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Joan of Arc

Joan of Arc(1948)

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During director Alfred Hitchcock's discussion of his career with fellow director Francois Truffaut in the early 1960's, he offered a little criticism about actress Ingrid Bergman's choice of roles in the late 1940's. "She only wanted to appear in masterpieces. How on earth can anyone know whether a picture is going to turn out to be a masterpiece or not? When she was pleased with a picture she'd just finished, she would think, 'What can I do after this one?' Except for Joan of Arc, she could never conceive of anything that was grand enough. That's very foolish!" The result of that drive for greatness, and the mixed results it achieved, has now been released in a gorgeous presentation on DVD.

What historical role for a woman could be grander than Joan Of Arc? The story of the young French maid who would rise to lead France's army during the Hundred Years' War, burned at the stake as a heretic, then canonized as a saint by the Roman Catholic Church would seem to lend itself to the epic nature of the movies. However, of the many movie versions of Joan's story, only one, Dreyer's The Passion Of Joan Of Arc (1928) is considered a classic and all of them failed at the box office. Bergman's Joan would be no exception.

The picture was based on Maxwell Anderson's play Joan of Lorraine in which Bergman, taking a break from Hollywood, had starred in on Broadway during the 1946-1947 season. Victor Fleming, director of two of 1939's greatest movies, Gone With The Wind and The Wizard Of Oz, attended one of the shows. At the time he was looking for an epic to rival his previous classics and decided to immortalize Bergman's performance in a film version.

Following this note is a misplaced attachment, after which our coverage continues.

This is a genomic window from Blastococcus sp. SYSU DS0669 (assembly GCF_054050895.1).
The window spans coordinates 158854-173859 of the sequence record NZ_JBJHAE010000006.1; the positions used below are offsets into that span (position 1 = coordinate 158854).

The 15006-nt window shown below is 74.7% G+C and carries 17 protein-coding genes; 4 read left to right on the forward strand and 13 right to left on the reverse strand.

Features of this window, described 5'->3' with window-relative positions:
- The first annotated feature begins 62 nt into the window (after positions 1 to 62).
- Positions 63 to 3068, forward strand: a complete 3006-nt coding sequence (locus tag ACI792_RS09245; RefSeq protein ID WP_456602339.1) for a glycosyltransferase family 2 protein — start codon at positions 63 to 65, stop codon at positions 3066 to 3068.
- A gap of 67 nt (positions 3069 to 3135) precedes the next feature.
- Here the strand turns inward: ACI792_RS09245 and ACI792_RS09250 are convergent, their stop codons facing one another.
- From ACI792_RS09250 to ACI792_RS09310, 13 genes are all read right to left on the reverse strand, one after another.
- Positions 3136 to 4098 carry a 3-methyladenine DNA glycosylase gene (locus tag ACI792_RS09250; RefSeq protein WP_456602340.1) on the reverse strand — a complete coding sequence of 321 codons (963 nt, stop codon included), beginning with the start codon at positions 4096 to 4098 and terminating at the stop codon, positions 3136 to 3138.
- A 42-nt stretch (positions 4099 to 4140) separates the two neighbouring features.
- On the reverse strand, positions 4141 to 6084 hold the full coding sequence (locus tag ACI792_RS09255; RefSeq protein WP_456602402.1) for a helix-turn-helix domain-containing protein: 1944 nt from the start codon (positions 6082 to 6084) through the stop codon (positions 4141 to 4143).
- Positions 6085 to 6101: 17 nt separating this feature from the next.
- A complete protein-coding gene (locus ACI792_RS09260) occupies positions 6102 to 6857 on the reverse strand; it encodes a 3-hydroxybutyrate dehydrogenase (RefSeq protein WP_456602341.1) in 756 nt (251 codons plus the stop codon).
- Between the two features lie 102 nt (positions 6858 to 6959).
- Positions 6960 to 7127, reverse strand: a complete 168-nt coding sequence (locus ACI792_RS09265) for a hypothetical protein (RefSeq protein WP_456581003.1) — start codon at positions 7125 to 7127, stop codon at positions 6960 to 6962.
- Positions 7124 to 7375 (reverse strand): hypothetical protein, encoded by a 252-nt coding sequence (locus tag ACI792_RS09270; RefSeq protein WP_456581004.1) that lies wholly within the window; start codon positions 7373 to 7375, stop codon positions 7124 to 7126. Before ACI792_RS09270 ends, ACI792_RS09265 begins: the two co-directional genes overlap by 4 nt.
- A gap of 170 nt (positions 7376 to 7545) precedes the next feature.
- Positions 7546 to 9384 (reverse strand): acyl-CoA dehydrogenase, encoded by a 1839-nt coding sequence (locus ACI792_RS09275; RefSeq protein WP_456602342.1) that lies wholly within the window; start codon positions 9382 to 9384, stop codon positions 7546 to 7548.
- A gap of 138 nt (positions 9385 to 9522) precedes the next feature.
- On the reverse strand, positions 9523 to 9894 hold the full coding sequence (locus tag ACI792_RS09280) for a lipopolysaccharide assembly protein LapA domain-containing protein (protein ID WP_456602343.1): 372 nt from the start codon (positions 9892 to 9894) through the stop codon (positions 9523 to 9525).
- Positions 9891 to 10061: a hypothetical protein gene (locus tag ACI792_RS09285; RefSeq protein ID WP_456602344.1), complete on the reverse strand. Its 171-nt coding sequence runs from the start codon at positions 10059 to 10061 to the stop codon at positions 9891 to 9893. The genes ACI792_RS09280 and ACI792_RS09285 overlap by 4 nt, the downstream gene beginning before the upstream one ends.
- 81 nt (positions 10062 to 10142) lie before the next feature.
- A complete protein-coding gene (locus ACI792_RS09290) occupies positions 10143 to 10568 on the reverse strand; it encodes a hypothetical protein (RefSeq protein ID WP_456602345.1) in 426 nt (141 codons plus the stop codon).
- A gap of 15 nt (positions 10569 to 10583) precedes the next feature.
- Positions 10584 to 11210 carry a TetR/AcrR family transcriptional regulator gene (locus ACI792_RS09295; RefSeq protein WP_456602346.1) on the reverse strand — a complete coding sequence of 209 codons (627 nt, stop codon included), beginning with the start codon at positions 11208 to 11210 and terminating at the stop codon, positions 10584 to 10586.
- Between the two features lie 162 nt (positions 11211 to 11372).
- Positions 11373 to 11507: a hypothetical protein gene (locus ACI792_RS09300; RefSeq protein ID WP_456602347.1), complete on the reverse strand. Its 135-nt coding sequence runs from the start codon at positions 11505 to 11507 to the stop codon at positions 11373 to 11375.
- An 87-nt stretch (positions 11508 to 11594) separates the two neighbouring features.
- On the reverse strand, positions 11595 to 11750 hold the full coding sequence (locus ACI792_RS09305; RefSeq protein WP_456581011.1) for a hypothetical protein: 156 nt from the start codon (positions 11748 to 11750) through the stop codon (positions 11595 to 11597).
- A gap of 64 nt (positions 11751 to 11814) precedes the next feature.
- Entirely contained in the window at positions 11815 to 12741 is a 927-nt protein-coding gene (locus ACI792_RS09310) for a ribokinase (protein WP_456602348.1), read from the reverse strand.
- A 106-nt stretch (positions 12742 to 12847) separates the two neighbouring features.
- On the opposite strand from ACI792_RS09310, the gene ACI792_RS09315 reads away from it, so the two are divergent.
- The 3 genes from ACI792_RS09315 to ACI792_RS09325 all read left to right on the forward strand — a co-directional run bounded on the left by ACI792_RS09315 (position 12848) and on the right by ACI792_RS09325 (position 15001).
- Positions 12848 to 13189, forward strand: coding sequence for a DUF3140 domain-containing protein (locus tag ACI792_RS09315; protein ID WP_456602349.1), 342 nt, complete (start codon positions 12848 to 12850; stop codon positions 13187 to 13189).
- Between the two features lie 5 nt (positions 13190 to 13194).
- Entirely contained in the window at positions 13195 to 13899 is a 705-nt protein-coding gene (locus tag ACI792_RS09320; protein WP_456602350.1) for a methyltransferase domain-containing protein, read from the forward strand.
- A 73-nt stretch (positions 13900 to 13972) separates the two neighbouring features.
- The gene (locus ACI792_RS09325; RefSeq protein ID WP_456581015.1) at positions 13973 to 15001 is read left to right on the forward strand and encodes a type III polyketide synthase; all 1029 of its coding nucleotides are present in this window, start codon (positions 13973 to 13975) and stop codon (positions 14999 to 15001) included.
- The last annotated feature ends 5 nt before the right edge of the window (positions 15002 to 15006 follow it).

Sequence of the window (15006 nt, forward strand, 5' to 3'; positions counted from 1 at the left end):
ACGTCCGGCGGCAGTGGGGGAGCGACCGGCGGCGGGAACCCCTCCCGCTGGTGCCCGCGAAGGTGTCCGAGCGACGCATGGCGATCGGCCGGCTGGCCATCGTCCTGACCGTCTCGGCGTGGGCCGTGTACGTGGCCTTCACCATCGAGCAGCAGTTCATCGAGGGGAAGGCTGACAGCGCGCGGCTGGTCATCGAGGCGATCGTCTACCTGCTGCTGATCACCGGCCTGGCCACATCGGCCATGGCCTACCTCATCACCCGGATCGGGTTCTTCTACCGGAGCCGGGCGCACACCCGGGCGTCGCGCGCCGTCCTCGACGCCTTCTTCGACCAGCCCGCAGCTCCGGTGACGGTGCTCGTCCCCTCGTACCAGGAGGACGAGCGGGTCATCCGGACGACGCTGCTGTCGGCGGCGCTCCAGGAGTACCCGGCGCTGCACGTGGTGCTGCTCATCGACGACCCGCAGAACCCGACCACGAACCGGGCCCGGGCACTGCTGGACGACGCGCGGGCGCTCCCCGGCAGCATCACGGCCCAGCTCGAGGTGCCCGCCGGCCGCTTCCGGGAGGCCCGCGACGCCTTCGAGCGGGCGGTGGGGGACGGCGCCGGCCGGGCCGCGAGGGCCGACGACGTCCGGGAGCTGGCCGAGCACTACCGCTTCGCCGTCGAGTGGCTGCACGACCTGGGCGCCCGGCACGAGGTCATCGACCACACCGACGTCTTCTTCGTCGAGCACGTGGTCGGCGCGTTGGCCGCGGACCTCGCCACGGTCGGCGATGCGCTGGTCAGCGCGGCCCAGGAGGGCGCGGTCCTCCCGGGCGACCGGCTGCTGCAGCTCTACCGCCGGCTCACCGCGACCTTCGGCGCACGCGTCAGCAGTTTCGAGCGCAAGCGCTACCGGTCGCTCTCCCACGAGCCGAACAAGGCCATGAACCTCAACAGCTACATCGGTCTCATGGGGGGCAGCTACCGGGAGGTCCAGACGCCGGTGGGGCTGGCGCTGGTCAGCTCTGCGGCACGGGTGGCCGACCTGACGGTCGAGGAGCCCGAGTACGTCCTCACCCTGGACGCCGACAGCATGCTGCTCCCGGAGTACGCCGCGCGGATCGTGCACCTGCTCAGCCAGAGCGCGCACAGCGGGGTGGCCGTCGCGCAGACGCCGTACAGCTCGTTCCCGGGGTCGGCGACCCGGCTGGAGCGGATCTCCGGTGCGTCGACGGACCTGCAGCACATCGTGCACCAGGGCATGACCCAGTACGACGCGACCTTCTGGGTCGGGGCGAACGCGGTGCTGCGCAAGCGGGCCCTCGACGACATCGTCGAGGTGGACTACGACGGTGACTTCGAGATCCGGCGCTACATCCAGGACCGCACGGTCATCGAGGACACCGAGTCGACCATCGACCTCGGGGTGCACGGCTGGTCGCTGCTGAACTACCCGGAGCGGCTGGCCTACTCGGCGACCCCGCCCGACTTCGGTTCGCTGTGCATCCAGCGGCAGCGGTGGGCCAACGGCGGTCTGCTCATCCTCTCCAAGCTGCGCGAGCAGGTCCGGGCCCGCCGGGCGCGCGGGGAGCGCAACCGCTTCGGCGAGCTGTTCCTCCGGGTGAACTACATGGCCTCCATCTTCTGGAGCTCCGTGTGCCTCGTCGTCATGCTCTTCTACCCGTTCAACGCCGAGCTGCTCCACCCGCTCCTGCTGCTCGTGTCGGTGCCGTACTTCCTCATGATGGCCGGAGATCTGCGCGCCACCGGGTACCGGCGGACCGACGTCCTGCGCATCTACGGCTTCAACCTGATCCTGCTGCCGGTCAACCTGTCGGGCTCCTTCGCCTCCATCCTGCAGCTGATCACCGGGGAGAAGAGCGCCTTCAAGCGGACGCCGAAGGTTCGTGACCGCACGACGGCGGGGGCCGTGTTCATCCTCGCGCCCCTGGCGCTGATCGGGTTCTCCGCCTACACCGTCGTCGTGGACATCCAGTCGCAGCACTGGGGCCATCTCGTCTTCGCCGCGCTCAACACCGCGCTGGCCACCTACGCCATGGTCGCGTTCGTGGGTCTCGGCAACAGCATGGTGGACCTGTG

With the help of independent producer Walter Wanger, Fleming produced a two-and-a-half hour Technicolor epic covering the life of the French teenager from her first calling to her death. The color was gorgeous, the cast large and beautifully attired and the subject approached with great solemnity. Audiences, however, were not impressed.

For one, although Ingrid Bergman was acceptable as Joan on stage, on screen and in close up the 33-year old actress seemed a bit too mature to play a girl almost half her age. Also, although the costumes were expensive, the sets were not. Scenes of the French Army in camp and a major battle scene were all shot on soundstages giving the production the cramped look of a B-movie. The pacing as well left audiences bored. Despite winning Oscars® for color cinematography and costume design, Joan Of Arc received a second roasting from the critics with the Harvard Lampoon, in their yearly bad movie awards, giving the film a special award for Worst Picture of the Century.

Time has only partially improved on the low opinion of this movie reviewers had upon its release. Joan of Arc may not be a riveting presentation of the saint's life, but it is a gorgeous film, shot in the ultra-color saturation that could only be achieved with three-strip Technicolor. Jewelry, sunsets and armor leap from the screen in their intensity. Plus, in addition to the color, there is the face of Ingrid Bergman, a great beauty then at her height of loveliness.

Image Entertainment's DVD presents Joan of Arc in its original 146 road show length restored by the UCLA Film and Television Archive. They have done a marvelous job of re-aligning the original three pieces of film that made up the movie's negative. Just as an example of how gorgeous Hollywood color film could look in the 1940's, Joan of Arc deserves a look.

For more information about Joan of Arc, visit Image Entertainment. To order Joan of Arc, go to TCM Shopping.

by Brian Cady